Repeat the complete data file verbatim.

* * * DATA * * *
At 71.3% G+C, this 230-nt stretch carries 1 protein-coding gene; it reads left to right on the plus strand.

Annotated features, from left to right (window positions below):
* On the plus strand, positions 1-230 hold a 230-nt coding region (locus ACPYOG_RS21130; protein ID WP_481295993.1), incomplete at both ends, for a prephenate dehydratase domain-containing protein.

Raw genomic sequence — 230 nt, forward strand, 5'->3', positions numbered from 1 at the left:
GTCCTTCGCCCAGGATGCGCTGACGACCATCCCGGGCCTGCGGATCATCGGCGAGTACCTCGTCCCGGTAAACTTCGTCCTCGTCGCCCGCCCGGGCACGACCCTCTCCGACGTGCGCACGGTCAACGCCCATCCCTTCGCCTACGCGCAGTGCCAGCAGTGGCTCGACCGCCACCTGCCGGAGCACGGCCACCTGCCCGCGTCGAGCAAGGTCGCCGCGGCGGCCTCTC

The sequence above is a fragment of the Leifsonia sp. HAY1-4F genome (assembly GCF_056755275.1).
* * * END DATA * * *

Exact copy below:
At 71.3% G+C, this 230-nt stretch carries 1 protein-coding gene; it reads left to right on the plus strand.

Annotated features, from left to right (window positions below):
* On the plus strand, positions 1-230 hold a 230-nt coding region (locus ACPYOG_RS21130; protein ID WP_481295993.1), incomplete at both ends, for a prephenate dehydratase domain-containing protein.

Raw genomic sequence — 230 nt, forward strand, 5'->3', positions numbered from 1 at the left:
GTCCTTCGCCCAGGATGCGCTGACGACCATCCCGGGCCTGCGGATCATCGGCGAGTACCTCGTCCCGGTAAACTTCGTCCTCGTCGCCCGCCCGGGCACGACCCTCTCCGACGTGCGCACGGTCAACGCCCATCCCTTCGCCTACGCGCAGTGCCAGCAGTGGCTCGACCGCCACCTGCCGGAGCACGGCCACCTGCCCGCGTCGAGCAAGGTCGCCGCGGCGGCCTCTC

The sequence above is a fragment of the Leifsonia sp. HAY1-4F genome (assembly GCF_056755275.1).